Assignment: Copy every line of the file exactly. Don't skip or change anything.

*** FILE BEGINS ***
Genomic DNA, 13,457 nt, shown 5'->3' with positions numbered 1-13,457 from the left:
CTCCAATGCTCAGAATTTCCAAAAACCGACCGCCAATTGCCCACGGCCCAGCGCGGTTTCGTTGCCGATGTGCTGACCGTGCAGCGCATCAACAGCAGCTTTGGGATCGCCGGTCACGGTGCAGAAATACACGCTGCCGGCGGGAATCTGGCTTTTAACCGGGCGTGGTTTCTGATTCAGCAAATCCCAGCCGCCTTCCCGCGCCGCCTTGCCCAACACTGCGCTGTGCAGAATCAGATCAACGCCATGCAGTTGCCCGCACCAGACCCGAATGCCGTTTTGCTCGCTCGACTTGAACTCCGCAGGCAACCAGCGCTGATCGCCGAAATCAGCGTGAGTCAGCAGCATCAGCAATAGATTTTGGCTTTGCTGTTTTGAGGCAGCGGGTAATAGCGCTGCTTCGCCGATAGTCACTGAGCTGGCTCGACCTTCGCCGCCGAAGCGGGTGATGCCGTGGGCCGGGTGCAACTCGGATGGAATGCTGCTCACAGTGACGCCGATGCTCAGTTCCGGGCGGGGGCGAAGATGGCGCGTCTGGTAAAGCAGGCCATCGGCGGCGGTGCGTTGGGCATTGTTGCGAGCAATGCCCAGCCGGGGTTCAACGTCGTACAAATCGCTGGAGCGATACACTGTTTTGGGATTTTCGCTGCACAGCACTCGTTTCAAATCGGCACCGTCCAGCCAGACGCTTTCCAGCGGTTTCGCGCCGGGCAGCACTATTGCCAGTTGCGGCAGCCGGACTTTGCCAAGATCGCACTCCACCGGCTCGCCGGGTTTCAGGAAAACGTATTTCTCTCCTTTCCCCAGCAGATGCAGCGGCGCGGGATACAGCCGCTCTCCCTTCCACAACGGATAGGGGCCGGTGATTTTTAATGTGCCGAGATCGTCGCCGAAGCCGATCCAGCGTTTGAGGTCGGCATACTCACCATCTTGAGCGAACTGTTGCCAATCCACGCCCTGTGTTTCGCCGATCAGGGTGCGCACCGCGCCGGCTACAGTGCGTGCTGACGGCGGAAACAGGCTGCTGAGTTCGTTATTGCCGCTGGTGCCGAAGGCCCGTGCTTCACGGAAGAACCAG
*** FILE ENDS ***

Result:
Genomic DNA, 13,457 nt, shown 5'->3' with positions numbered 1-13,457 from the left:
CTCCAATGCTCAGAATTTCCAAAAACCGACCGCCAATTGCCCACGGCCCAGCGCGGTTTCGTTGCCGATGTGCTGACCGTGCAGCGCATCAACAGCAGCTTTGGGATCGCCGGTCACGGTGCAGAAATACACGCTGCCGGCGGGAATCTGGCTTTTAACCGGGCGTGGTTTCTGATTCAGCAAATCCCAGCCGCCTTCCCGCGCCGCCTTGCCCAACACTGCGCTGTGCAGAATCAGATCAACGCCATGCAGTTGCCCGCACCAGACCCGAATGCCGTTTTGCTCGCTCGACTTGAACTCCGCAGGCAACCAGCGCTGATCGCCGAAATCAGCGTGAGTCAGCAGCATCAGCAATAGATTTTGGCTTTGCTGTTTTGAGGCAGCGGGTAATAGCGCTGCTTCGCCGATAGTCACTGAGCTGGCTCGACCTTCGCCGCCGAAGCGGGTGATGCCGTGGGCCGGGTGCAACTCGGATGGAATGCTGCTCACAGTGACGCCGATGCTCAGTTCCGGGCGGGGGCGAAGATGGCGCGTCTGGTAAAGCAGGCCATCGGCGGCGGTGCGTTGGGCATTGTTGCGAGCAATGCCCAGCCGGGGTTCAACGTCGTACAAATCGCTGGAGCGATACACTGTTTTGGGATTTTCGCTGCACAGCACTCGTTTCAAATCGGCACCGTCCAGCCAGACGCTTTCCAGCGGTTTCGCGCCGGGCAGCACTATTGCCAGTTGCGGCAGCCGGACTTTGCCAAGATCGCACTCCACCGGCTCGCCGGGTTTCAGGAAAACGTATTTCTCTCCTTTCCCCAGCAGATGCAGCGGCGCGGGATACAGCCGCTCTCCCTTCCACAACGGATAGGGGCCGGTGATTTTTAATGTGCCGAGATCGTCGCCGAAGCCGATCCAGCGTTTGAGGTCGGCATACTCACCATCTTGAGCGAACTGTTGCCAATCCACGCCCTGTGTTTCGCCGATCAGGGTGCGCACCGCGCCGGCTACAGTGCGTGCTGACGGCGGAAACAGGCTGCTGAGTTCGTTATTGCCGCTGGTGCCGAAGGCCCGTGCTTCACGGAAGAACCAG